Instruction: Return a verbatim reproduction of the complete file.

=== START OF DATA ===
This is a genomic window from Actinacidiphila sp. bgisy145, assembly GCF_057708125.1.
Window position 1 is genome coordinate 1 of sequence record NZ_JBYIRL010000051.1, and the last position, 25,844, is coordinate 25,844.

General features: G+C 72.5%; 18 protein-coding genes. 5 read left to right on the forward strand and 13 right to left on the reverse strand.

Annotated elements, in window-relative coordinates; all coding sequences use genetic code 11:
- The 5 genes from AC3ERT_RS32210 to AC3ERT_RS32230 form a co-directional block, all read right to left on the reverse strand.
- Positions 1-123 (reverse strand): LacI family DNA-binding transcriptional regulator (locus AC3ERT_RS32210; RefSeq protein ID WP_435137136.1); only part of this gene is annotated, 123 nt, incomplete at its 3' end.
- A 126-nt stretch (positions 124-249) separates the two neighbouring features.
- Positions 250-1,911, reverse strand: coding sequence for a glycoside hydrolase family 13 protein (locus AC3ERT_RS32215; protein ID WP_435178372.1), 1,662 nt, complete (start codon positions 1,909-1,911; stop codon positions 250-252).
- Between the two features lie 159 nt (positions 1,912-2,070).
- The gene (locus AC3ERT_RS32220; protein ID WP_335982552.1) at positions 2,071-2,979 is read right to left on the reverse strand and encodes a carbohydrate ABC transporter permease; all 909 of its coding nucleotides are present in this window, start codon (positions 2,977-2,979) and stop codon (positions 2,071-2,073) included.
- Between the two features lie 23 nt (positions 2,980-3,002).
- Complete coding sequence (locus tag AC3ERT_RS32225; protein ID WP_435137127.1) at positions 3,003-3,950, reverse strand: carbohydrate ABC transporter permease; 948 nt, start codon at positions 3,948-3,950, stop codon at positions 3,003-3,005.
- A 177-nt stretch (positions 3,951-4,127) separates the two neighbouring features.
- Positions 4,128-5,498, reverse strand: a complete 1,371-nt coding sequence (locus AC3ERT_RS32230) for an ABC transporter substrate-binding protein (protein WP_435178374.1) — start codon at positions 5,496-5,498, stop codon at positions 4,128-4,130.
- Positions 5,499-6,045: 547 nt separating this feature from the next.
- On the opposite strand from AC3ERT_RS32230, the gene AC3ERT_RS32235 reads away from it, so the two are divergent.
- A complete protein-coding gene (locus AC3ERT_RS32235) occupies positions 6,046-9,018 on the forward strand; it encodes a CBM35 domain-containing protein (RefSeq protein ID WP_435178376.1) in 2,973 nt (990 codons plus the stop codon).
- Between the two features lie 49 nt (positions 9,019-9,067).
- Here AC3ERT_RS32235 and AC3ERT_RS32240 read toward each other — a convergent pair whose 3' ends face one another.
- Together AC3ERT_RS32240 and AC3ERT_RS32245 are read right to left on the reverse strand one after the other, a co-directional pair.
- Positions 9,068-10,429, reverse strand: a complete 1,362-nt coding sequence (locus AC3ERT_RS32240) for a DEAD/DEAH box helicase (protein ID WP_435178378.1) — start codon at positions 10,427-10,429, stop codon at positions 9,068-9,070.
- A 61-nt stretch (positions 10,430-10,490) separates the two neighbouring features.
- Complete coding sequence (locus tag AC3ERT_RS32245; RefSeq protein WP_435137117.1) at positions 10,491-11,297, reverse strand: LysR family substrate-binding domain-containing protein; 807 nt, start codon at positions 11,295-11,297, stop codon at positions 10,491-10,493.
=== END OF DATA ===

This is a genomic window from Actinacidiphila sp. bgisy145, assembly GCF_057708125.1.
Window position 1 is genome coordinate 1 of sequence record NZ_JBYIRL010000051.1, and the last position, 25,844, is coordinate 25,844.

General features: G+C 72.5%; 18 protein-coding genes. 5 read left to right on the forward strand and 13 right to left on the reverse strand.

Annotated elements, in window-relative coordinates; all coding sequences use genetic code 11:
- The 5 genes from AC3ERT_RS32210 to AC3ERT_RS32230 form a co-directional block, all read right to left on the reverse strand.
- Positions 1-123 (reverse strand): LacI family DNA-binding transcriptional regulator (locus AC3ERT_RS32210; RefSeq protein ID WP_435137136.1); only part of this gene is annotated, 123 nt, incomplete at its 3' end.
- A 126-nt stretch (positions 124-249) separates the two neighbouring features.
- Positions 250-1,911, reverse strand: coding sequence for a glycoside hydrolase family 13 protein (locus AC3ERT_RS32215; protein ID WP_435178372.1), 1,662 nt, complete (start codon positions 1,909-1,911; stop codon positions 250-252).
- Between the two features lie 159 nt (positions 1,912-2,070).
- The gene (locus AC3ERT_RS32220; protein ID WP_335982552.1) at positions 2,071-2,979 is read right to left on the reverse strand and encodes a carbohydrate ABC transporter permease; all 909 of its coding nucleotides are present in this window, start codon (positions 2,977-2,979) and stop codon (positions 2,071-2,073) included.
- Between the two features lie 23 nt (positions 2,980-3,002).
- Complete coding sequence (locus tag AC3ERT_RS32225; protein ID WP_435137127.1) at positions 3,003-3,950, reverse strand: carbohydrate ABC transporter permease; 948 nt, start codon at positions 3,948-3,950, stop codon at positions 3,003-3,005.
- A 177-nt stretch (positions 3,951-4,127) separates the two neighbouring features.
- Positions 4,128-5,498, reverse strand: a complete 1,371-nt coding sequence (locus AC3ERT_RS32230) for an ABC transporter substrate-binding protein (protein WP_435178374.1) — start codon at positions 5,496-5,498, stop codon at positions 4,128-4,130.
- Positions 5,499-6,045: 547 nt separating this feature from the next.
- On the opposite strand from AC3ERT_RS32230, the gene AC3ERT_RS32235 reads away from it, so the two are divergent.
- A complete protein-coding gene (locus AC3ERT_RS32235) occupies positions 6,046-9,018 on the forward strand; it encodes a CBM35 domain-containing protein (RefSeq protein ID WP_435178376.1) in 2,973 nt (990 codons plus the stop codon).
- Between the two features lie 49 nt (positions 9,019-9,067).
- Here AC3ERT_RS32235 and AC3ERT_RS32240 read toward each other — a convergent pair whose 3' ends face one another.
- Together AC3ERT_RS32240 and AC3ERT_RS32245 are read right to left on the reverse strand one after the other, a co-directional pair.
- Positions 9,068-10,429, reverse strand: a complete 1,362-nt coding sequence (locus AC3ERT_RS32240) for a DEAD/DEAH box helicase (protein ID WP_435178378.1) — start codon at positions 10,427-10,429, stop codon at positions 9,068-9,070.
- A 61-nt stretch (positions 10,430-10,490) separates the two neighbouring features.
- Complete coding sequence (locus tag AC3ERT_RS32245; RefSeq protein WP_435137117.1) at positions 10,491-11,297, reverse strand: LysR family substrate-binding domain-containing protein; 807 nt, start codon at positions 11,295-11,297, stop codon at positions 10,491-10,493.